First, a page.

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Fiona Apple at the 2007 New Yorker show.
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mysharona1987 · a month ago
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warandpeas · 10 months ago
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Terms and Conditions
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pmseymourva · 7 months ago
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New Yorker Dictionary
"Ey yo!" = Positive, endearing, hello
"O ey!!" = Negative, confronting, what are you doing?
"Eya!" = Calling a kinsmen
"Eyyy!" = Congratulating, proud, happy
"Ey ey ey!!" = Back off, stop, Defensive
"Badda bing!" = we don't even really know, but it makes brain happy
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coolthingsguyslike · 2 months ago
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thesociologicalcinema · 6 months ago
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"Pssst! Hey, kids."
Artist: Ward Sutton
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nyc-looks · 5 months ago
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Sophie, 23
“I'm wearing a 70s leather coat, 70s western button down with a white tank top under it, and likely 70s flared light orange trousers with black boots. I’m a big fan of the late 60s to mid 70s music, particularly of the Laurel Canyon music scene based in Los Angeles which is also where I am from. I definitely am inspired to fuse certain elements of my passion for Californian 70s with a bit of a New York flare. I love both places and the art they cultivated.”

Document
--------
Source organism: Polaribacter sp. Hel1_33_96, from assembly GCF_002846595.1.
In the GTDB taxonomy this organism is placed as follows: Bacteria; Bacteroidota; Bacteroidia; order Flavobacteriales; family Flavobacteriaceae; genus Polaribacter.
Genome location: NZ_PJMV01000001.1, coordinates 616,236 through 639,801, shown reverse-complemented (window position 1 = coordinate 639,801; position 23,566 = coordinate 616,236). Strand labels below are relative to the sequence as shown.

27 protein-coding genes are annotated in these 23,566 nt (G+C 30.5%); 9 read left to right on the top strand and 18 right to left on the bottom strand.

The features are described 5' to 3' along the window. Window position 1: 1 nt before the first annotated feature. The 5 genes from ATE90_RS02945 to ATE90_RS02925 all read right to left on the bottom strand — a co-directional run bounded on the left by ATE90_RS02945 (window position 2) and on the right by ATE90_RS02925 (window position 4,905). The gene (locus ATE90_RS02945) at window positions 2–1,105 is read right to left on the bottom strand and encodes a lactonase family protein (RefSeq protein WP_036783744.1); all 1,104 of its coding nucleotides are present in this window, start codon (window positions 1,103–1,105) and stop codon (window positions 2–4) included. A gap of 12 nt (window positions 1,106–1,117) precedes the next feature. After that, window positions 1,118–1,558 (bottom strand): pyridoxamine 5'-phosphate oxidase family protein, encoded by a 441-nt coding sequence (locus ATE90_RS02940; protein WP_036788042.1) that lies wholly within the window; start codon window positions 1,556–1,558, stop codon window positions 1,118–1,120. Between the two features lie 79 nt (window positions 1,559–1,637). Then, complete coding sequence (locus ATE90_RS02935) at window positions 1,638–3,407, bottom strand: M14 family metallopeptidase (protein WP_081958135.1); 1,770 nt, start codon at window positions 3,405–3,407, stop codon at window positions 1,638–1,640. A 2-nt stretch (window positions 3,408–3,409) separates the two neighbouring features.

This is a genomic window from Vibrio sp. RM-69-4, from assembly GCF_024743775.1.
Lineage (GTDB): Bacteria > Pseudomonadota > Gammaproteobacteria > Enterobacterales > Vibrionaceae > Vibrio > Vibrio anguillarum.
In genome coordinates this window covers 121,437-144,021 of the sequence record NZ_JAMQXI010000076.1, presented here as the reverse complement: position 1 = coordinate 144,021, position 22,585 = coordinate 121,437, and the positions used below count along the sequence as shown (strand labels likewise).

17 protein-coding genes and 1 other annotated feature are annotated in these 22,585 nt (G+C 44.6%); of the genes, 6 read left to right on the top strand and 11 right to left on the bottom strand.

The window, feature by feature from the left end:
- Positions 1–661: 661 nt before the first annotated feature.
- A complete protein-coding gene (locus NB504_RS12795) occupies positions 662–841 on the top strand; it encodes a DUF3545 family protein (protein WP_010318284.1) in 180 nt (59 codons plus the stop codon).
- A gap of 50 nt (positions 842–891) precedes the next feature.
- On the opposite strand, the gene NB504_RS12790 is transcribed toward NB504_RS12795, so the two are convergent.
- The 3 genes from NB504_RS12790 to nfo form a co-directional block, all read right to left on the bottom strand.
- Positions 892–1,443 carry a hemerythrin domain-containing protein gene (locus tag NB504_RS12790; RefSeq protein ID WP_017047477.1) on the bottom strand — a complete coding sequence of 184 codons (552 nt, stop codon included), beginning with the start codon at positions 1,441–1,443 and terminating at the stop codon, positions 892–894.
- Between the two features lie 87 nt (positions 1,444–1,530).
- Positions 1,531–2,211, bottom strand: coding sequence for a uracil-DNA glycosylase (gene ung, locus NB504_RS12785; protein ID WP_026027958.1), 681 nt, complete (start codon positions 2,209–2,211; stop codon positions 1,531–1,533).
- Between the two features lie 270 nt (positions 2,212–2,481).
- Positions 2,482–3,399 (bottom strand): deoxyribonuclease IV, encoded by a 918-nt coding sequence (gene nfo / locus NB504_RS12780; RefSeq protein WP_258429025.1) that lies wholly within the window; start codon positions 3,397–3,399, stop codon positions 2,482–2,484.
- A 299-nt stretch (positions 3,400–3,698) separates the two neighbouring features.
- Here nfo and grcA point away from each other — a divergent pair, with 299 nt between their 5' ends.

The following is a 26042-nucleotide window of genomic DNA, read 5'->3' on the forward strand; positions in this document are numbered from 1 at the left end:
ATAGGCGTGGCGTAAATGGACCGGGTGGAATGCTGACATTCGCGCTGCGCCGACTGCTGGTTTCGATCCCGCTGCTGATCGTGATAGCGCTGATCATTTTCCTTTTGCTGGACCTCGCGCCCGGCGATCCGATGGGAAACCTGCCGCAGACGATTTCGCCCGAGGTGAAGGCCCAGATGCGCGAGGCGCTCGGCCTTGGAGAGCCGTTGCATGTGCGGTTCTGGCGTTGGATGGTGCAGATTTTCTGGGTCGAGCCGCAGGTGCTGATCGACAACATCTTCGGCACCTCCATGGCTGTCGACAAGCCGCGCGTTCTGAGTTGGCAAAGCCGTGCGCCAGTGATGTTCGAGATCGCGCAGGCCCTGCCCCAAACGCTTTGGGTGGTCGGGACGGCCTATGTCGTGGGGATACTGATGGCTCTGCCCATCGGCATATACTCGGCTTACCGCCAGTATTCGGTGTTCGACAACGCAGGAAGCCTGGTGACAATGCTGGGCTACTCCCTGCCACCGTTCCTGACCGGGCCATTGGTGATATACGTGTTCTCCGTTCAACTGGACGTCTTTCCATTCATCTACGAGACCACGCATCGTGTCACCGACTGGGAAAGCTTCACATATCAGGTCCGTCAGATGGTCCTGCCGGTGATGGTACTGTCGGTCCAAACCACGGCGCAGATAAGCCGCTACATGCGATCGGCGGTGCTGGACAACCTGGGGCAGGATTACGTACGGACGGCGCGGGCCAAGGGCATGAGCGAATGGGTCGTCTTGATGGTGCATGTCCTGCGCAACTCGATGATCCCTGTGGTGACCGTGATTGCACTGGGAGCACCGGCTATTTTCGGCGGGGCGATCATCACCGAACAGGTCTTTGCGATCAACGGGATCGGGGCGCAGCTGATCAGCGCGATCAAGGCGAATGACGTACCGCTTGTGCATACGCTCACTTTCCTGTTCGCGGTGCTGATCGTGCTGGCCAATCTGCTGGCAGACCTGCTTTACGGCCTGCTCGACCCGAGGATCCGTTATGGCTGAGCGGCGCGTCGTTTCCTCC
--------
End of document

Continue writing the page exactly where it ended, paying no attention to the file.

Oct 30, 2021 ∙ Chelsea
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transpondster · 6 months ago
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via A Woman’s Intimate Record of Wyoming in the Early Twentieth Century | The New Yorker
On October 28, 1899, Lora Webb Nichols was at her family’s homestead, near Encampment, Wyoming, reading “Five Little Peppers Midway,” when her beau, Bert Oldman, came to the door to deliver a birthday present. The sixteen-year-old Nichols would marry the thirty-year-old Oldman the following year, and divorce him a decade later. The gift, however—a Kodak camera—would change the course of her life. Between 1899 and her death, in 1962, Nichols created and collected some twenty-four thousand negatives documenting life in her small Wyoming town, whose fortunes boomed and then busted along with the region’s copper mines. What Nichols left behind might be the largest photographic record of this era and region in existence: thousands of portraits, still-lifes, domestic interiors, and landscapes, all made with an unfussy, straightforward, often humorous eye toward the small textures and gestures of everyday life. (A selection of images from the full collection, now housed at the American Heritage Center, at the University of Wyoming, was recently published in a catalogue edited by the scholar and photographer Nicole Jean Hill, with a biographical note by Nichols’s family friend Nancy F. Anderson, who served for years as the curator and caretaker of the Nichols archive.)